Title: John M. Binckley to F. J. Herron, 27 August 1867
Date: August 27, 1867
Source: Transcribed from digital images or a microfilm reproduction of the original item. For a description of the editorial rationale behind our treatment of the correspondence, see our statement of editorial policy.
Location: National Archives and Records Administration
Whitman Archive ID: nar.00248
Contributors to digital file: Elizabeth Lorang, Kevin McMullen, John Schwaninger, and Nima Najafi Kianfar
August 27, 1867.
F. J. Herron, Esq.
Marshal of the U. S. for Dist. of Louisiana, New Orleans, La.
With your communication of the 19th inst. just received, came copies of the record in the case of George W. Griffin, et al. Vs. Mark Hoyt, J. H. McKee & others, in Chancery, in the Circuit Court of the United States, and a copy of an order dated on the 8th inst. purporting to have been issued by authority of Major-General Sheridan, commanding in the Fifth Reconstruction District, in which, among other things, it is set forth that in a certain matter, which is the subject thereof, the Circuit Court of the United States had decided that it had no jurisdiction, and that, in consideration of that fact, and of other circumstances, the Sheriff of the parish of St. Charles is commanded, upon certain terms and conditions, to put certain parties into possession of an estate named therein. You state, in substance, that the estate referred to is the same which is the subject of the litigation aforesaid, and that at the time when the said order was executed, it was lawfully in your custody, under authority of the Court, and that the order is mistaken in supposing that the jurisdiction of the Court had been completely disclaimed.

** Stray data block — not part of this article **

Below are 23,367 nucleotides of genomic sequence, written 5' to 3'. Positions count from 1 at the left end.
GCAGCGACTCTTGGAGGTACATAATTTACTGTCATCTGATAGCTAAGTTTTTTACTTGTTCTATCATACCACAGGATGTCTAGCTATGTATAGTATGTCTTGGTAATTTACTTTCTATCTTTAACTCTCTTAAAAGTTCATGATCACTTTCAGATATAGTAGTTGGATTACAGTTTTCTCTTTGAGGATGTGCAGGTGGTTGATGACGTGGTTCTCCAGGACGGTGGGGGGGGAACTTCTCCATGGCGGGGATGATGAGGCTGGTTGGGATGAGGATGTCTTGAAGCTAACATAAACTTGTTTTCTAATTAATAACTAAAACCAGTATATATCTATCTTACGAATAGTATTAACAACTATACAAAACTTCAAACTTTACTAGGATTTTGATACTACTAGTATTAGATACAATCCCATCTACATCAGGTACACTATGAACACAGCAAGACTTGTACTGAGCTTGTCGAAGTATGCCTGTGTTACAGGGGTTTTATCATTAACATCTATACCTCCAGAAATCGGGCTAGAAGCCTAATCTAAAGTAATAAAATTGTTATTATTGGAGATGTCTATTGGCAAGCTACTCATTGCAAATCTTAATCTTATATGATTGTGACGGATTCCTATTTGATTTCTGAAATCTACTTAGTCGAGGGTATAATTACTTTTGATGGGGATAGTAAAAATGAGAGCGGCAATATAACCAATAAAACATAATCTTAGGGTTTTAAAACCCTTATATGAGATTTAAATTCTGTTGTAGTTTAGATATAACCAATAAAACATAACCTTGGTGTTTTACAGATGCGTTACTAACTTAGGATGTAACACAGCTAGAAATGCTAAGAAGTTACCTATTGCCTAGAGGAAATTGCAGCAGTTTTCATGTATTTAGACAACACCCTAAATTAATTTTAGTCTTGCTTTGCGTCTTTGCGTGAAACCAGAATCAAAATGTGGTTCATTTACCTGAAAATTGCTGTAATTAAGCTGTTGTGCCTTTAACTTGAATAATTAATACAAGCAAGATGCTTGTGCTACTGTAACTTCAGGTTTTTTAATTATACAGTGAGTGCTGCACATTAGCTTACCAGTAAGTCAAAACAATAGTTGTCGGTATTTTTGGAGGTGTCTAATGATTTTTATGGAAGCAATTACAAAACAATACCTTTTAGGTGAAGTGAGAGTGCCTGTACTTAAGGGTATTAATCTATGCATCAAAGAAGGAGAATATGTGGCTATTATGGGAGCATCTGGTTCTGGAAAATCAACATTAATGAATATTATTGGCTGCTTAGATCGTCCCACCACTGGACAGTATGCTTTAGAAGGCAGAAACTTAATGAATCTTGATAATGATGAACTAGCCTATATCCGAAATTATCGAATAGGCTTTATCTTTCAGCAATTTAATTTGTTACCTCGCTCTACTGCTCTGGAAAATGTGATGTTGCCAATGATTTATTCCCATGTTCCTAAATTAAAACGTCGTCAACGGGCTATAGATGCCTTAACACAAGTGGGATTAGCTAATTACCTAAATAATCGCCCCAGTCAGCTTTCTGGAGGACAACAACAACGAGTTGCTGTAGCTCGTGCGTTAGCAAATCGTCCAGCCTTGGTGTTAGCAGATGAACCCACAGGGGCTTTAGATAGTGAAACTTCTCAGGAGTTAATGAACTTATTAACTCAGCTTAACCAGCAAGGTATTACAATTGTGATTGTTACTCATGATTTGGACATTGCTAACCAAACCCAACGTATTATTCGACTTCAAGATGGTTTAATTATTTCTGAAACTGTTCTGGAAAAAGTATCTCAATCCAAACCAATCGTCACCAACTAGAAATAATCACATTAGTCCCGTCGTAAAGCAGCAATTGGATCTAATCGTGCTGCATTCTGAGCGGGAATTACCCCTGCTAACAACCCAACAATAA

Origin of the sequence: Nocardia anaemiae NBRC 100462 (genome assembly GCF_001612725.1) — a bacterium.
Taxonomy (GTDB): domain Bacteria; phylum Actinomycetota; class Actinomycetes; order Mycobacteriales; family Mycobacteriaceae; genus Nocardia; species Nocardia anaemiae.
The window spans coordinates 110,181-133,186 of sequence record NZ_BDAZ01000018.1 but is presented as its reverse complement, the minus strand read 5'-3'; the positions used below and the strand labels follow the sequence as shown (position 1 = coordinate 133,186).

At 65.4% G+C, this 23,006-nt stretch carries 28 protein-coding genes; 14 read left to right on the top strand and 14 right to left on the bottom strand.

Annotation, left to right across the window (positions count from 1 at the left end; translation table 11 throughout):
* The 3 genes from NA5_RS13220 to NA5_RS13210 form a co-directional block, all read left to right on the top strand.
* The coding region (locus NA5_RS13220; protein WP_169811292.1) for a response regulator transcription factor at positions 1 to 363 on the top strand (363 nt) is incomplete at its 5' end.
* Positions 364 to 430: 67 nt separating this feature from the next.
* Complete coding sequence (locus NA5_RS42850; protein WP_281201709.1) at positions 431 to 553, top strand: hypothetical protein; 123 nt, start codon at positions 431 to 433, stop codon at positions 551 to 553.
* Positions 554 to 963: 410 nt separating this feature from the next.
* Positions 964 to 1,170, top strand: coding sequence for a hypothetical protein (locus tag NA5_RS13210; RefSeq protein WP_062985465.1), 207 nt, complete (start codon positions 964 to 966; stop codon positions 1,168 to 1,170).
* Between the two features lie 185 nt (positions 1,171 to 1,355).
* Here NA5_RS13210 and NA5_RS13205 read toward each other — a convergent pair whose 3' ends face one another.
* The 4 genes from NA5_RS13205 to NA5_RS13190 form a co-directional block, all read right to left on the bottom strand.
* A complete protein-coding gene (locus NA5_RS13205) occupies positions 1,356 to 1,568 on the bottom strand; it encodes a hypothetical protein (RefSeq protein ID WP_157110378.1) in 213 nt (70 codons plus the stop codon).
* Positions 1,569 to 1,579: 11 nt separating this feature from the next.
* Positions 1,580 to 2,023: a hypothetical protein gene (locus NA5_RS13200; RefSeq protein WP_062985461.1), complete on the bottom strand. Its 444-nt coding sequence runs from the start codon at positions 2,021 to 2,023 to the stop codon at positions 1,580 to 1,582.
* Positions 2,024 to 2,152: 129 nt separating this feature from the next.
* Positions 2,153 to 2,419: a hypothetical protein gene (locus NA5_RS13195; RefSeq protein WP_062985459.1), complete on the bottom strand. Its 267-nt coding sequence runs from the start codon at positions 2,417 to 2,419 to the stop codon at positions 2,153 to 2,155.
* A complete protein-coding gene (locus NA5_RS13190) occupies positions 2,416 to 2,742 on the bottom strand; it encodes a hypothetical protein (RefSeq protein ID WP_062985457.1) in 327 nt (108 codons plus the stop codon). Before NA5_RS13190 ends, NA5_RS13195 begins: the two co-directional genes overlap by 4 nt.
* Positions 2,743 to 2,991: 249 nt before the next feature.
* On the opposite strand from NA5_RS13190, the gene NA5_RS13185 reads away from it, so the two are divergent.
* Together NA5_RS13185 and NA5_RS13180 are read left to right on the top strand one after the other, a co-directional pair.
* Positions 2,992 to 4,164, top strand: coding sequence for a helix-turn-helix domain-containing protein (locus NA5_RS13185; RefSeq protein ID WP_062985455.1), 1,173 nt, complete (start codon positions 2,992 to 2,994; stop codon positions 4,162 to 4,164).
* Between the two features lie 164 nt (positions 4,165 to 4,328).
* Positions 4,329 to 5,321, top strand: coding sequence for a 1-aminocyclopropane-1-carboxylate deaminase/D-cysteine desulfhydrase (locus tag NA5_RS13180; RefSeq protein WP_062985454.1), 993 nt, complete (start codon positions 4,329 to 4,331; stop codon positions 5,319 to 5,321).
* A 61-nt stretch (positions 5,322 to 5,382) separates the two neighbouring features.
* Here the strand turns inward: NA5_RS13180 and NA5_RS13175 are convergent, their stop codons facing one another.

I have to instruct you, in reply, that this office will not presume to inquire into the jurisdiction of a Court of the United States, and that case will not therefore be considered with respect to jurisdiction, in which the Court alone has the power to decide. But the laws of the United States for the enforcement of process of the Courts of the Union, it is the duty of the Law Department to put in motion, according to their several provisions. If, therefore, any civil process in your hands, by authority of the Court, has been obstructed, or if you have been dispossessed of property which was in your possession by authority of the Court, it is your duty to report the circumstances to the District Attorney, with the names of all parties whomsoever who are implicated, to the end that they may be prosecuted according to law, and without respect to persons.
your obed't serv't,
John M. Binckley,
act'g. Atty. Gen'l.